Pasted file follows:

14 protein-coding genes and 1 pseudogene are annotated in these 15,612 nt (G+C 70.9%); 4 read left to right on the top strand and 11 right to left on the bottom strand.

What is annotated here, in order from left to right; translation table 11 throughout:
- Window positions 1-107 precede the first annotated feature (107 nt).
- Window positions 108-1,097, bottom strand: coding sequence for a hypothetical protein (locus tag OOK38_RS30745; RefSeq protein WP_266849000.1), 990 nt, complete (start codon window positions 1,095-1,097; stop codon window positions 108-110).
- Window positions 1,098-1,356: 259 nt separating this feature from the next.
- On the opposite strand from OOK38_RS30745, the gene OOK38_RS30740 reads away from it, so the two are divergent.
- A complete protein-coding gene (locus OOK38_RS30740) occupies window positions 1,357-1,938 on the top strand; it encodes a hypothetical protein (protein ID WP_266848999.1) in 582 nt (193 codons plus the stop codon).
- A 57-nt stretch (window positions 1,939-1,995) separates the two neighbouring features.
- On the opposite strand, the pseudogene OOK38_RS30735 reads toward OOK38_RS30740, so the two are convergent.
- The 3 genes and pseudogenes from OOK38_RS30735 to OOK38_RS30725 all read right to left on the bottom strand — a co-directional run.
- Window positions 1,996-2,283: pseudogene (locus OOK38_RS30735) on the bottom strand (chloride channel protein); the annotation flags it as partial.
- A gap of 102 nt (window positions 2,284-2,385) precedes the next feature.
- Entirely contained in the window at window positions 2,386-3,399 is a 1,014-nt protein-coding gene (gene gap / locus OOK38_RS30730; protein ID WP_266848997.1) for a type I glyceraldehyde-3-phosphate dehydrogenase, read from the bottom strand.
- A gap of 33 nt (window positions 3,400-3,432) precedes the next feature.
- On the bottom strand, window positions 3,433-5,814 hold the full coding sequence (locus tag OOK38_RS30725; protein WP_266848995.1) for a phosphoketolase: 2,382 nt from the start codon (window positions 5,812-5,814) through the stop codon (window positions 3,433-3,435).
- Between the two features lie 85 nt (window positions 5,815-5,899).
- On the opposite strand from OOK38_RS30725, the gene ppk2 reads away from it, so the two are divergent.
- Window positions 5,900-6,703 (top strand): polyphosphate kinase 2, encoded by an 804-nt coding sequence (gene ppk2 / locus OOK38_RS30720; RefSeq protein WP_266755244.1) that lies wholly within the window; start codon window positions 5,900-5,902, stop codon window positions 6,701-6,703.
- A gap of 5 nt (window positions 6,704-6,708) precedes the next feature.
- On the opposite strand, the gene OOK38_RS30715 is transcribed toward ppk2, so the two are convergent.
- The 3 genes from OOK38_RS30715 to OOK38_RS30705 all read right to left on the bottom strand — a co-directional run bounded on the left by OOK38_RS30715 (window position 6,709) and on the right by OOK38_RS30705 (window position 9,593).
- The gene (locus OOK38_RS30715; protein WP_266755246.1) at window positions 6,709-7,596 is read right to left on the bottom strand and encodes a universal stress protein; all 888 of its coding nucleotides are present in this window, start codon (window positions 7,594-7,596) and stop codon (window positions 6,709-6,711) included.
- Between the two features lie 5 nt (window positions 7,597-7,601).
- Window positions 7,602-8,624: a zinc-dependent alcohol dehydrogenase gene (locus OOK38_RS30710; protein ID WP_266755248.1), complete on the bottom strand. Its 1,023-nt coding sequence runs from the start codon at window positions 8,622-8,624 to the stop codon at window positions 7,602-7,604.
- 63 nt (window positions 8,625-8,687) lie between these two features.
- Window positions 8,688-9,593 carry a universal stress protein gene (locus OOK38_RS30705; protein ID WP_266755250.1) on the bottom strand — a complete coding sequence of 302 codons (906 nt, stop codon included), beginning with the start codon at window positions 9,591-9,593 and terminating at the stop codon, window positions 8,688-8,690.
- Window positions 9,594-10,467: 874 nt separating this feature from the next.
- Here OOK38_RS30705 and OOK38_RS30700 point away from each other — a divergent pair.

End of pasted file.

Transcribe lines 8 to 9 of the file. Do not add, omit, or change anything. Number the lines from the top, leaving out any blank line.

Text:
- A 57-nt stretch (window positions 1,939-1,995) separates the two neighbouring features.
- On the opposite strand, the pseudogene OOK38_RS30735 reads toward OOK38_RS30740, so the two are convergent.